MLB Trade Rumors: All the Latest Whispers, News and Speculation

Jason Martinez@@mlbdepthchartsContributor IMay 4, 2013

Chase Utley would be a top trade target if the Phillies go into "sell mode."
Chase Utley would be a top trade target if the Phillies go into "sell mode."Jason Szenes/Getty Images

Now a month into the MLB season, it's as good a time as any to take a look at the latest trade buzz around the league.


Phillies Itching to Sell?

The Philadelphia Phillies could possibly shape the trade market it they fall out of content and go into "sell mode." Currently sitting at 14-16 and three-and-a-half games back in the NL East, they are by no means anywhere near that point.

And considering that they probably gave up too early in 2012, trading two starting outfielders at the trade deadline when they were in last place and 15.5 games out, it could take an even more hopeless situation this time around.

After trading Hunter Pence and Shane Victorino on July 31, the Phillies finally started clicking in other areas of the ballclub and made a legitimate run at a wild-card spot late in the season.

At this point, they seem focused on 2013 and have reportedly inquired multiple times about Marlins outfielder Giancarlo Stanton, according to Jim Salisbury of The 23-year-old Stanton would help them immediately and for at least the next three seasons.

Stanton, currently on the disabled list with a strained hamstring, is not available at the moment, but the Phillies’ interest shows that they’re willing to sacrifice what would probably amount to three or four of their best prospects in order to upgrade their outfield now. That’s not the mindset of a team that expects to fall out of contention.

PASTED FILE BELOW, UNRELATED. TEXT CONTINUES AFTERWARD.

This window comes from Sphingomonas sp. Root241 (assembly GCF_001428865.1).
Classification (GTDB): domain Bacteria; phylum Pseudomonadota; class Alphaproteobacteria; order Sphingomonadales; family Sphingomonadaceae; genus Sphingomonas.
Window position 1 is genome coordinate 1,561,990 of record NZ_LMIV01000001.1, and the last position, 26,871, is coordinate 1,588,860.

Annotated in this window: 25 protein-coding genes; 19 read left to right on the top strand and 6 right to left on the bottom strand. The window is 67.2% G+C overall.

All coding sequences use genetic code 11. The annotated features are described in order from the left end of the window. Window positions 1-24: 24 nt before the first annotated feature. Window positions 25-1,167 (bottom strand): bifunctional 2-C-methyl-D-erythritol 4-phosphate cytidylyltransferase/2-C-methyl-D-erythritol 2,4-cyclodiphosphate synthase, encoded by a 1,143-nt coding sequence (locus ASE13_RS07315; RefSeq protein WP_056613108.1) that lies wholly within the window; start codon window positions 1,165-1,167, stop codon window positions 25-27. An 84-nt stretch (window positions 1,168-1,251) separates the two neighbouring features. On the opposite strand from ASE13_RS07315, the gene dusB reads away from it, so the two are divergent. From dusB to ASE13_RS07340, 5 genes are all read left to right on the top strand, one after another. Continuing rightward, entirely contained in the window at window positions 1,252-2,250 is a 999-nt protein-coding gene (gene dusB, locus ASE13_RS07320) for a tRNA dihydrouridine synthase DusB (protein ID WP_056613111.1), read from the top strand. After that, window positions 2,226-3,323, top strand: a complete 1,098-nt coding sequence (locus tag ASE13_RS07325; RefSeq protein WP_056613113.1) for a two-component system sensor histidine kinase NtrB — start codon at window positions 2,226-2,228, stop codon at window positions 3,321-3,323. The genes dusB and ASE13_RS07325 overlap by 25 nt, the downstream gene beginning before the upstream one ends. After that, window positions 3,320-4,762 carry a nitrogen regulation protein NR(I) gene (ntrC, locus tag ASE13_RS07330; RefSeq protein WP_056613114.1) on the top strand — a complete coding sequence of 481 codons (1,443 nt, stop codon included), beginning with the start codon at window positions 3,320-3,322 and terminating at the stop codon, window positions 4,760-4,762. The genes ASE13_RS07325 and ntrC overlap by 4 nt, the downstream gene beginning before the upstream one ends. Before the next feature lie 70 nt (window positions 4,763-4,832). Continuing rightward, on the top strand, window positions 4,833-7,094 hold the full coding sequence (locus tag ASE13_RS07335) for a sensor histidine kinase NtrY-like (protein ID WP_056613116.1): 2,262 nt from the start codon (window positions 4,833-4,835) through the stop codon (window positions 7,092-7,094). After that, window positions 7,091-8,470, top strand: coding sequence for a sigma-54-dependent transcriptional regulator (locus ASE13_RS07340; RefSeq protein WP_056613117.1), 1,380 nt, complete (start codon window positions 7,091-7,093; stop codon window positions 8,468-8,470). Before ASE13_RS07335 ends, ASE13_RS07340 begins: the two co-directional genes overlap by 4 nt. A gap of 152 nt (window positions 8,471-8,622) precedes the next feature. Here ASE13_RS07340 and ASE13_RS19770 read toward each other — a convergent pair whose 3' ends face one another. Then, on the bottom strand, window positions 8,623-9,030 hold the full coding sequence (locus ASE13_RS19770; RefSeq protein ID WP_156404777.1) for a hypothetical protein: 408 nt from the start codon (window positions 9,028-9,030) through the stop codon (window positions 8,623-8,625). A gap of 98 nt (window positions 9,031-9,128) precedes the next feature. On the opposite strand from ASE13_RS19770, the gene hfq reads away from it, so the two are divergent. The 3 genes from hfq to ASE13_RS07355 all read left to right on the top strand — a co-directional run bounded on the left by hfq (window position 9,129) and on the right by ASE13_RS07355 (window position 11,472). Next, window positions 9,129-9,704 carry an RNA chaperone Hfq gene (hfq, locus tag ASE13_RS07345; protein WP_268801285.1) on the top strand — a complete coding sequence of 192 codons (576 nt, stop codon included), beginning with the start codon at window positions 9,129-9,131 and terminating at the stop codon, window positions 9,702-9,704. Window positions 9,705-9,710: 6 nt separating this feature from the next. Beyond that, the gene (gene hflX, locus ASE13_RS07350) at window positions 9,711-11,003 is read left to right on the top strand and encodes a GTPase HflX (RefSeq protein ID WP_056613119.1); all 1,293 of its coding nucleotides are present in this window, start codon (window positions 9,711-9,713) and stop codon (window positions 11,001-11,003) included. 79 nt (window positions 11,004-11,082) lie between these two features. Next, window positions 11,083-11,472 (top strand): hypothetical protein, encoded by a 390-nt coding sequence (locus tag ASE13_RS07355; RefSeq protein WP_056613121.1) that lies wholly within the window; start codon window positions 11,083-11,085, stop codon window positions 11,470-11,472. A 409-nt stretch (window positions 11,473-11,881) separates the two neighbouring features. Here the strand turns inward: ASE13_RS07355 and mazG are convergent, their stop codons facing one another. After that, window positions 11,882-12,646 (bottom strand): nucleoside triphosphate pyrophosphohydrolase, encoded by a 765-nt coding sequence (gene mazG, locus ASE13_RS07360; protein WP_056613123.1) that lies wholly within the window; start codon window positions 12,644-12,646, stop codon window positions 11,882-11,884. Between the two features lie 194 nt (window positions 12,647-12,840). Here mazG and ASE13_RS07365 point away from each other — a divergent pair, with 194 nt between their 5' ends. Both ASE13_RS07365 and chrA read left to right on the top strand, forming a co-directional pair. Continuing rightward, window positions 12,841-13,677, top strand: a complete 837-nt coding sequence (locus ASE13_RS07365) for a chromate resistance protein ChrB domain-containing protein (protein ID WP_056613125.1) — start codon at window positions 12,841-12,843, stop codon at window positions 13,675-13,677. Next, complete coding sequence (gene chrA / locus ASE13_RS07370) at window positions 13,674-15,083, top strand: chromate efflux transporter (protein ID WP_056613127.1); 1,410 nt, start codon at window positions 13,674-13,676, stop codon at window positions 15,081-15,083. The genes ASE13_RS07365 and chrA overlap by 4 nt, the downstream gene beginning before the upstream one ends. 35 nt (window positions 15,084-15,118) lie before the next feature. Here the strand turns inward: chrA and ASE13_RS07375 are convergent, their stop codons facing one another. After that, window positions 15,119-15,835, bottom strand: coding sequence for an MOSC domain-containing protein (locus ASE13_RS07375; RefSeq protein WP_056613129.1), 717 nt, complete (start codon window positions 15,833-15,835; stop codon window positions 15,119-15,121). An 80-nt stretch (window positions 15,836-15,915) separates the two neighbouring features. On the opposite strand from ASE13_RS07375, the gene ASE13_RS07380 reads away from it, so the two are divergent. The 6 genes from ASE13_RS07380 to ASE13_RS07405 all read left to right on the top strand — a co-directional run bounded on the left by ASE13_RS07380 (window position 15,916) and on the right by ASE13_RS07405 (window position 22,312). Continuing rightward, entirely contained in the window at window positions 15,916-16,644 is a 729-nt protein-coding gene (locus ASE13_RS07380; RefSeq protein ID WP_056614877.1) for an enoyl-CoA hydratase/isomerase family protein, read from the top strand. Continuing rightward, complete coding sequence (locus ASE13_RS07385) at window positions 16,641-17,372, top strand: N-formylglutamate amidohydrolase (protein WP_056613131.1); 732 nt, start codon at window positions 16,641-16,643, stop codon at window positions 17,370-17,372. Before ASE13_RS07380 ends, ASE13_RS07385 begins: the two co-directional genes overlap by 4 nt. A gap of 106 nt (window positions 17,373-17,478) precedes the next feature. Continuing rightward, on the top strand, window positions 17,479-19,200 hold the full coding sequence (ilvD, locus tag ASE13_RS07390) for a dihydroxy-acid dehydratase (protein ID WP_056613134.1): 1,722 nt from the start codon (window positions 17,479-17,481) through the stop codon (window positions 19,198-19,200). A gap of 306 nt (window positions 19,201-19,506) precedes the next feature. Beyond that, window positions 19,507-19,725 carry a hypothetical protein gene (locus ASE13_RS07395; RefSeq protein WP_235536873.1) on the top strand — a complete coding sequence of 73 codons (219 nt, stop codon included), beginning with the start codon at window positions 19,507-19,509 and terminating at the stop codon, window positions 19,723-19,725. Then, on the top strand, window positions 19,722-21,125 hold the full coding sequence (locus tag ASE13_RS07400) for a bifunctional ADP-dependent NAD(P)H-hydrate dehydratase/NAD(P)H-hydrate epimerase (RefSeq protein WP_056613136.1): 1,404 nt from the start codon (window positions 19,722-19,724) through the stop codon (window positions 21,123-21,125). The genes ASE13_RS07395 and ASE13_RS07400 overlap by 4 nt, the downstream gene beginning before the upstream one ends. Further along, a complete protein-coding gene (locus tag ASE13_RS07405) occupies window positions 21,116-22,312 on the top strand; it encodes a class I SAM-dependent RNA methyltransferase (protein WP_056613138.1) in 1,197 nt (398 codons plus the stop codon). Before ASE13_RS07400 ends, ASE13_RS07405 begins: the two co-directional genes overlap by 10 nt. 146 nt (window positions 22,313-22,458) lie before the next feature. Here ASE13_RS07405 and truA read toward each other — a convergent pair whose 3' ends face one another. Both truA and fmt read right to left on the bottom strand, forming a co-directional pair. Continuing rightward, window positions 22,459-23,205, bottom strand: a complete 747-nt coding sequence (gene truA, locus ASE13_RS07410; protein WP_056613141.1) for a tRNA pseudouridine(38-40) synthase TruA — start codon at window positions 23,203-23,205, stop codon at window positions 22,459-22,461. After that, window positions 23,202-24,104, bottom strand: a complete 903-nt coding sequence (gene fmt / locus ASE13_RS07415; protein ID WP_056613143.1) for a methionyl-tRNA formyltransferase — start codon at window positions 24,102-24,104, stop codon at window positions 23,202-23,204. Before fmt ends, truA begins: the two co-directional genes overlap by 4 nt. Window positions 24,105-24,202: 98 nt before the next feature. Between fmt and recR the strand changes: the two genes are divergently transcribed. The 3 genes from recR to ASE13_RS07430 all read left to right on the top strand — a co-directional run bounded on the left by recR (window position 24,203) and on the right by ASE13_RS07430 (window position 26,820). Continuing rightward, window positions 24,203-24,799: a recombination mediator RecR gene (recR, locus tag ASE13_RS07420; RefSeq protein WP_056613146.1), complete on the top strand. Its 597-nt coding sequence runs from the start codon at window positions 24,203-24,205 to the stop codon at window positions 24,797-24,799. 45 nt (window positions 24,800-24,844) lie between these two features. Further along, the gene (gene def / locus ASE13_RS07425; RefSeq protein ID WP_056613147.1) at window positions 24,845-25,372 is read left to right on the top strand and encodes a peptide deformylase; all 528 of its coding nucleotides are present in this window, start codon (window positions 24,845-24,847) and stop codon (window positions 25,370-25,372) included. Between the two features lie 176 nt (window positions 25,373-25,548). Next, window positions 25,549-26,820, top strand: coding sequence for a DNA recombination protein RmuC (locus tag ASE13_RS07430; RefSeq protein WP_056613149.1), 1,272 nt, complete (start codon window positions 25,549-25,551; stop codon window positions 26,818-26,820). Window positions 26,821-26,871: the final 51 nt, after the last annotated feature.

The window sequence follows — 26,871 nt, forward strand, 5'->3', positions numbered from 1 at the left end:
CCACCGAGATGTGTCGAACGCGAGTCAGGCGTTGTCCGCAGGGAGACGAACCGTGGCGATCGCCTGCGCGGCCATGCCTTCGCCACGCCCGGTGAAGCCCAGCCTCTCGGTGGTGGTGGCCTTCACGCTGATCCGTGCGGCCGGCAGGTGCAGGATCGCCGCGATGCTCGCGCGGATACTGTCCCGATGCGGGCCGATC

If they do, however, there are several veteran players who would be valuable trade chips in July. Salisbury mentions players with partial no-trade clauses like Roy Halladay, Cliff Lee, Jonathan Papelbon and Chase Utley, as well as Jimmy Rollins, who has a full no-trade clause.

Utley is the most likely to be dealt since he is a free agent after the season. Roy Halladay is a free agent after 2014. It's hard to see them passing up the chance to move over to a contender if the Phillies are out of it, so it shouldn't be too difficult to convince either to waive their no-trade clause, if necessary.

Catcher Carlos Ruiz, a free agent at season’s end, could also be on the move if the Phillies aren't in contention. The 33-year-old is 2-for-15 since his return from a 25-game suspension for a positive amphetamine test, but he had a career year at the plate in 2012 (.934 OPS in 114 games).

Salisbury mentions that the Phillies could then begin the transition to prospect Tommy Joseph as Ruiz's successor, although easing him in with Ruiz still around to mentor him could be more beneficial.


Lucas Harrell vs. Bud Norris

In Jayson Stark’s latest Rumblings & Grumblings column for ESPN, he opines that Lucas Harrell would be the preferred Astros starting pitcher in a deal by most teams. Harrell has two more years of team control (free agent after 2017) than Bud Norris (free agent after 2015), who is also considered by some teams to be better fit as a late-inning reliever on a contender rather than a starter.

I mentioned both as potential early-season trade candidates in a recent article. The Astros are 6-7 when Harrell or Norris start and 2-15 when they don't. 


Chase Headley Watch

San Diego Padres executive chairman Ron Fowler is still hopeful the team can sign Chase Headley long-term despite Headley not wanting to discuss an extension during the season. Fowler said he doesn’t feel extension talks would be a distraction and a deal could be done relatively quick if Headley and his agent were interested.

While Headley's resistance to contract talks doesn't necessarily mean the Padres will trade him during the season, it definitely makes it more likely that they'll deal him if they get the return they want. More teams will be interested in the offseason, however, which could drive up the price. It's also beneficial to wait if the Padres wanted major league talent in return. That's highly unlikely during the season.

It's also important to point out that the Padres aren't ready to give up on the season. They're 12-17 and five games out in the NL West, but the division doesn't seem as strong as expected. They've won seven of their last 10 and proved in the second half of last season that they are capable of stringing together a few really good months.